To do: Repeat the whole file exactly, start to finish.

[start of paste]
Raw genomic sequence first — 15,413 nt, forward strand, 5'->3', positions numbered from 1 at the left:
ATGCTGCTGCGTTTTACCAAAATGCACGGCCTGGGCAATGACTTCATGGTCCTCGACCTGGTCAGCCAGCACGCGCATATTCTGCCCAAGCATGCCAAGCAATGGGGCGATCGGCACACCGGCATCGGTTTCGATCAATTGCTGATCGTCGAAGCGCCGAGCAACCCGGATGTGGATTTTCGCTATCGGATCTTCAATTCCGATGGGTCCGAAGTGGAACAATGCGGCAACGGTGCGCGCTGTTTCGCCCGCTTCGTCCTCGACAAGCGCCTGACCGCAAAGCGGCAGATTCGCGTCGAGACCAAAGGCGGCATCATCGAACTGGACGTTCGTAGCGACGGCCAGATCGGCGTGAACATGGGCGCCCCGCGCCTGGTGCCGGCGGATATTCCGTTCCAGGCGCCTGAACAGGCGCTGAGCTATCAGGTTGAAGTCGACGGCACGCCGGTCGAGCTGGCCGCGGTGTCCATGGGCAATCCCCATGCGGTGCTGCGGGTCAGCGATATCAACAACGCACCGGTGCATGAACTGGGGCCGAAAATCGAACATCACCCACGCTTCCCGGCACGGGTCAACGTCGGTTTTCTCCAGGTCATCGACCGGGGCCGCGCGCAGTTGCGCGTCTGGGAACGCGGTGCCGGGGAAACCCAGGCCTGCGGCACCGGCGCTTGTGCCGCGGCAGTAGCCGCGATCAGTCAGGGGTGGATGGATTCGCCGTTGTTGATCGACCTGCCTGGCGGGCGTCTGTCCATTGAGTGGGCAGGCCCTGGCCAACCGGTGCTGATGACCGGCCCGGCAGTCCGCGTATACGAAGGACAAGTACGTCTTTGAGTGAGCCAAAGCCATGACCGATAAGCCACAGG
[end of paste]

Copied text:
Raw genomic sequence first — 15,413 nt, forward strand, 5'->3', positions numbered from 1 at the left:
ATGCTGCTGCGTTTTACCAAAATGCACGGCCTGGGCAATGACTTCATGGTCCTCGACCTGGTCAGCCAGCACGCGCATATTCTGCCCAAGCATGCCAAGCAATGGGGCGATCGGCACACCGGCATCGGTTTCGATCAATTGCTGATCGTCGAAGCGCCGAGCAACCCGGATGTGGATTTTCGCTATCGGATCTTCAATTCCGATGGGTCCGAAGTGGAACAATGCGGCAACGGTGCGCGCTGTTTCGCCCGCTTCGTCCTCGACAAGCGCCTGACCGCAAAGCGGCAGATTCGCGTCGAGACCAAAGGCGGCATCATCGAACTGGACGTTCGTAGCGACGGCCAGATCGGCGTGAACATGGGCGCCCCGCGCCTGGTGCCGGCGGATATTCCGTTCCAGGCGCCTGAACAGGCGCTGAGCTATCAGGTTGAAGTCGACGGCACGCCGGTCGAGCTGGCCGCGGTGTCCATGGGCAATCCCCATGCGGTGCTGCGGGTCAGCGATATCAACAACGCACCGGTGCATGAACTGGGGCCGAAAATCGAACATCACCCACGCTTCCCGGCACGGGTCAACGTCGGTTTTCTCCAGGTCATCGACCGGGGCCGCGCGCAGTTGCGCGTCTGGGAACGCGGTGCCGGGGAAACCCAGGCCTGCGGCACCGGCGCTTGTGCCGCGGCAGTAGCCGCGATCAGTCAGGGGTGGATGGATTCGCCGTTGTTGATCGACCTGCCTGGCGGGCGTCTGTCCATTGAGTGGGCAGGCCCTGGCCAACCGGTGCTGATGACCGGCCCGGCAGTCCGCGTATACGAAGGACAAGTACGTCTTTGAGTGAGCCAAAGCCATGACCGATAAGCCACAGG